The Lollapalooza music festival and the delta coronavirus variant are on a collision course in Chicago, and the four-day event may well be a canary in a coal mine as Americans reckon with surging cases of COVID-19.
On paper, the festival, which in the past has drawn 100,000 people a day, has a safe plan: To get in, ticket holders must show proof of vaccination or a negative COVID-19 test taken within 72 hours of entry.
But myriad “what-ifs” haunt that plan. What if the ticket screeners aren’t thorough enough to catch people presenting fake vaccine cards or virus test papers? What if the unvaccinated people who tested negative, at some point within that 72-hour window, got exposed to the virus?
The event is outdoors, which we know helps, but mosh pits aren’t known for social distancing, and the odds of widespread mask-wearing seem slim. So what does this mean?
Vaccinated festival goers are largely safe, though reports of breakthrough cases of COVID-19 have increased since the delta variant asserted its dominance in America. Almost all deaths and hospitalizations now involve unvaccinated people, but just how much a vaccinated person who contracts the virus can spread it to others remains unclear.
Any unvaccinated people who contract the virus are likely to expose others before they show symptoms or get a positive COVID-19 test result. A recent study by the Guangdong Provincial Center for Disease Control and Prevention found that people infected with the delta variant carry dramatically higher viral loads, about 1,000 times more than those infected with the original coronavirus strain. That’s part of the reason the variant is so contagious.
Lollapalooza will bring tens of thousands of people into Chicago from all parts of the country. Many, if not most, will be vaccinated, but the unvaccinated will be out and about in the city, at shops and restaurants and hotels. They will return to the suburbs of Chicago and to states and cities throughout America, and some will carry the virus with them.
The vaccinated may not need to worry about getting severely sick from the delta variant, or any other current strains of this coronavirus. But each new infection increases the chances a vaccine-evading variant will develop.
Asked this week if she regrets allowing Lollapalooza to be held at full capacity, Chicago Mayor Lori Lightfoot said: “I feel like we made the right decisions, but we’re sounding the alarm today because we’re starting to see this uptick. We’ve seen this before.”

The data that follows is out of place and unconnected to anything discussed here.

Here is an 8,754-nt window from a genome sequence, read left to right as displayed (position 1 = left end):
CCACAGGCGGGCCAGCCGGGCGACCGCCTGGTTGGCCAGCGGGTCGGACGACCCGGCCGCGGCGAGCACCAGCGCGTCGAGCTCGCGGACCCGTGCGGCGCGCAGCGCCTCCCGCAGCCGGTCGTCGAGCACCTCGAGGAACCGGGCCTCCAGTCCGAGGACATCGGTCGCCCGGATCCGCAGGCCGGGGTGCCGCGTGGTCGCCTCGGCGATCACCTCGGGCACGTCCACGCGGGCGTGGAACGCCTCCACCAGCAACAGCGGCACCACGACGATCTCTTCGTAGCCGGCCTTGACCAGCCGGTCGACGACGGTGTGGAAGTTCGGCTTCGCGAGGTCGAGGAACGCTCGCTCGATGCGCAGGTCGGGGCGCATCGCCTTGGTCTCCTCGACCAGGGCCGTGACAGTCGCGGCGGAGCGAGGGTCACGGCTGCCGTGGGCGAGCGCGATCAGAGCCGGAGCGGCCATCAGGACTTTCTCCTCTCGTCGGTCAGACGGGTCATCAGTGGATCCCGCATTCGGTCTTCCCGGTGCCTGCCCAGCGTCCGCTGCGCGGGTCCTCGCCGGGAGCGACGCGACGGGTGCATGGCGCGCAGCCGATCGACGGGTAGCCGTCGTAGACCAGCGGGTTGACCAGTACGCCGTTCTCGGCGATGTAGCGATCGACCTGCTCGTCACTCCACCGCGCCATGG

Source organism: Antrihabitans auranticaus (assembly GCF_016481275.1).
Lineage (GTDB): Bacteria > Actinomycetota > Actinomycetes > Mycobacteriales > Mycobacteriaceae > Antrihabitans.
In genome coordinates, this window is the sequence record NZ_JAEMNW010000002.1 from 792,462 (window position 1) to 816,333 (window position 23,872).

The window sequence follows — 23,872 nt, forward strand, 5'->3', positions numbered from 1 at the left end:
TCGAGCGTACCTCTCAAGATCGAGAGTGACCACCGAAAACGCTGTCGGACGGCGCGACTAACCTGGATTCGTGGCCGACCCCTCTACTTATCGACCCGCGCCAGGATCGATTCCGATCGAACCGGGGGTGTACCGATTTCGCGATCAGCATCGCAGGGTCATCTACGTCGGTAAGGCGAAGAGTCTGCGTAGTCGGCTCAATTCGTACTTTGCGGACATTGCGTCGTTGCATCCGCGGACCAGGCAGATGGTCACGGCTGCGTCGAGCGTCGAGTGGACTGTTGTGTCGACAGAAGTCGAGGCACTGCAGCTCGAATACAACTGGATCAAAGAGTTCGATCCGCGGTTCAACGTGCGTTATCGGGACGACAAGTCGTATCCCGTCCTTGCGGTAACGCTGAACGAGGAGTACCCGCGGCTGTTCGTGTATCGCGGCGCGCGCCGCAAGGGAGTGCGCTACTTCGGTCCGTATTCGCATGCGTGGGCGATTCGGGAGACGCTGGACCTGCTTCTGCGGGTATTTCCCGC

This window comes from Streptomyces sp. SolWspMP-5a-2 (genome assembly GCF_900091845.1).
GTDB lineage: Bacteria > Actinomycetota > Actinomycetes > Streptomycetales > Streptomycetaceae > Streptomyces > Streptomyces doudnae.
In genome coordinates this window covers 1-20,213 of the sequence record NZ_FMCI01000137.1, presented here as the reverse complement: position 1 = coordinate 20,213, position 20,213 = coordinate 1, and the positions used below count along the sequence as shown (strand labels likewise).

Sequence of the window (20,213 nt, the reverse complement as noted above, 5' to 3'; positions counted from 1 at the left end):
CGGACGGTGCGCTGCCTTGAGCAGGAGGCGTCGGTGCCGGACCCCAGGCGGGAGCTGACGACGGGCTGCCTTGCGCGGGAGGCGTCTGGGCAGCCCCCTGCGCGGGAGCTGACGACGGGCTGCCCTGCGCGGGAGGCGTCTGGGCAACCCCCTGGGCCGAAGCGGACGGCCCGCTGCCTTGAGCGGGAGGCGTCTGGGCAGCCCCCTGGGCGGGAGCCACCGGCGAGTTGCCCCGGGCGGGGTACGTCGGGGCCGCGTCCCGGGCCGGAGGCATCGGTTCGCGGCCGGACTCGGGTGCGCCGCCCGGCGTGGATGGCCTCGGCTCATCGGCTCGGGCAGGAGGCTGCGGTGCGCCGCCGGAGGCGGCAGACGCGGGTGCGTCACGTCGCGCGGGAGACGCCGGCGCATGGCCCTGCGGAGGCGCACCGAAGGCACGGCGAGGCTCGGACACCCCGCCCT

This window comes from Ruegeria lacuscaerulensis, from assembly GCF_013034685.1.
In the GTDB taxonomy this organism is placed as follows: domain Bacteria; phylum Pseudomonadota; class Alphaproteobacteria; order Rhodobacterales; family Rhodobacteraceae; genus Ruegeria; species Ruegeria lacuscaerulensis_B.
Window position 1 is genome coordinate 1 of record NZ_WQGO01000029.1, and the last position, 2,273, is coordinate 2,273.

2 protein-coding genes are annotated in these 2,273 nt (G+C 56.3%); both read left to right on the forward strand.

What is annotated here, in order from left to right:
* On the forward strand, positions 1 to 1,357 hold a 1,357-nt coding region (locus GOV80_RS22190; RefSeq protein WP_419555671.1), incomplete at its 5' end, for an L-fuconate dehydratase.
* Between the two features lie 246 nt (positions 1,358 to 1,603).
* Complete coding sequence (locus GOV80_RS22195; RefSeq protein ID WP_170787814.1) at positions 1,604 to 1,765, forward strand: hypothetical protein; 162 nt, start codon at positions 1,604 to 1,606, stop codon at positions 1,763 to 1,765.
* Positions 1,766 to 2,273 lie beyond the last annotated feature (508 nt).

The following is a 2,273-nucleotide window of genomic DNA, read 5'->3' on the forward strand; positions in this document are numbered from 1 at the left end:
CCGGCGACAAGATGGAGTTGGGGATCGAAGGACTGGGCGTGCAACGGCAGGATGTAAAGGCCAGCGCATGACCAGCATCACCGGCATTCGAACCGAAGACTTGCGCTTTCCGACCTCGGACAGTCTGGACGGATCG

We have, indeed. The number of new cases per day nationally has tripled over the past few weeks, and while cases, hospitalizations and deaths dwell in comparison with last year, the delta variant is more vicious than the strain that shut the country down, and vaccine hesitancy is providing it with enough hosts to thrive.
There’s no plan to cancel Lollapalooza, so it will become a test case for the weeks and months ahead. The same can be said of the tens of thousands of Milwaukee Bucks fans who celebrated the team’s NBA championship win Tuesday night outside Fiserv Forum.
How risky is it to be maskless and in close contact with other people, even if you’re outdoors? Is the delta variant leading to an increase in breakthrough cases of COVID-19? Are insufficient vaccination rates keeping the term “superspreader event” alive?
There are reasons to be concerned. A recent outdoor music festival in the Dutch city of Utrecht had safety protocols similar to those planned for Lollapalooza — proof of full vaccination or a negative COVID-19 test were required.
Of the 20,000 who went to the concert, more than 1,000 later tested positive for COVID-19.
“We cannot say that all these people were infected at the festival itself,” Lennart van Trigt, a spokesman for the Utrecht health board, told CNBC. “It could also be possible that they’ve been infected while traveling to the festival or in the evening before going to the festival or having an after-party.”
But in the wake of the wave of infections, van Trigt said the city may have been “a bit too trigger-happy.”
I fear that’s the case here in Chicago as well. Lollapalooza, for all the economic good it does the city, feels like a mistake waiting to happen.
But at this point, all we can do is watch. If it goes well and people stay healthy, we will have learned something. If not, we’ll know how far we have to go, and realize difficult conversations lie ahead as schools start reopening in about a month.
Like it or not, this year’s festival is a canary in a coal mine.
Here’s hoping that bird shows us the mine is safe.